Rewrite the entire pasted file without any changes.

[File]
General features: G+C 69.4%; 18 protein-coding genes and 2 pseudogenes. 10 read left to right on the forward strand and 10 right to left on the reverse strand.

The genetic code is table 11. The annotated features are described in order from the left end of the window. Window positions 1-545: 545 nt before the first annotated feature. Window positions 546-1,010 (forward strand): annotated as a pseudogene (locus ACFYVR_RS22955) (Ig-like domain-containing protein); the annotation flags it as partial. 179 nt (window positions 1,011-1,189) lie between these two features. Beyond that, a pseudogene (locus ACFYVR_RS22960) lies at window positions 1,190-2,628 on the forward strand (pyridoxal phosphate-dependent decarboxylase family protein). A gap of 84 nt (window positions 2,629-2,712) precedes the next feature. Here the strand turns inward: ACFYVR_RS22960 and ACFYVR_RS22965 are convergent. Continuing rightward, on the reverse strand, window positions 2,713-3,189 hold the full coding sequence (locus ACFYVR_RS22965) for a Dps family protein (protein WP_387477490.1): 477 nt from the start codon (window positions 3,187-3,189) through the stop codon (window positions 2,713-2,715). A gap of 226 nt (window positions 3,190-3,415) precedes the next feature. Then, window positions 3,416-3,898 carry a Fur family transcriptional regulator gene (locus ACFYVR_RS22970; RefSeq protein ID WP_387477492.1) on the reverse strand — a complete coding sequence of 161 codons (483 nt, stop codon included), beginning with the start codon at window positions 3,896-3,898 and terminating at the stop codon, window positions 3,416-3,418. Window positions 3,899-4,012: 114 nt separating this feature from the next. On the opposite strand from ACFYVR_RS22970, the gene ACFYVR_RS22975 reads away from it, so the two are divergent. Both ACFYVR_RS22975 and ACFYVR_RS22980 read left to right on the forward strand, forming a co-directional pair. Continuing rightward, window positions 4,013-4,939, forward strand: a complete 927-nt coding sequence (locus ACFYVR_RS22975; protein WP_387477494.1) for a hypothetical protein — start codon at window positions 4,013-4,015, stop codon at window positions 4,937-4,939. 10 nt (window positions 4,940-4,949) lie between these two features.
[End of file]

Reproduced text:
General features: G+C 69.4%; 18 protein-coding genes and 2 pseudogenes. 10 read left to right on the forward strand and 10 right to left on the reverse strand.

The genetic code is table 11. The annotated features are described in order from the left end of the window. Window positions 1-545: 545 nt before the first annotated feature. Window positions 546-1,010 (forward strand): annotated as a pseudogene (locus ACFYVR_RS22955) (Ig-like domain-containing protein); the annotation flags it as partial. 179 nt (window positions 1,011-1,189) lie between these two features. Beyond that, a pseudogene (locus ACFYVR_RS22960) lies at window positions 1,190-2,628 on the forward strand (pyridoxal phosphate-dependent decarboxylase family protein). A gap of 84 nt (window positions 2,629-2,712) precedes the next feature. Here the strand turns inward: ACFYVR_RS22960 and ACFYVR_RS22965 are convergent. Continuing rightward, on the reverse strand, window positions 2,713-3,189 hold the full coding sequence (locus ACFYVR_RS22965) for a Dps family protein (protein WP_387477490.1): 477 nt from the start codon (window positions 3,187-3,189) through the stop codon (window positions 2,713-2,715). A gap of 226 nt (window positions 3,190-3,415) precedes the next feature. Then, window positions 3,416-3,898 carry a Fur family transcriptional regulator gene (locus ACFYVR_RS22970; RefSeq protein ID WP_387477492.1) on the reverse strand — a complete coding sequence of 161 codons (483 nt, stop codon included), beginning with the start codon at window positions 3,896-3,898 and terminating at the stop codon, window positions 3,416-3,418. Window positions 3,899-4,012: 114 nt separating this feature from the next. On the opposite strand from ACFYVR_RS22970, the gene ACFYVR_RS22975 reads away from it, so the two are divergent. Both ACFYVR_RS22975 and ACFYVR_RS22980 read left to right on the forward strand, forming a co-directional pair. Continuing rightward, window positions 4,013-4,939, forward strand: a complete 927-nt coding sequence (locus ACFYVR_RS22975; protein WP_387477494.1) for a hypothetical protein — start codon at window positions 4,013-4,015, stop codon at window positions 4,937-4,939. 10 nt (window positions 4,940-4,949) lie between these two features.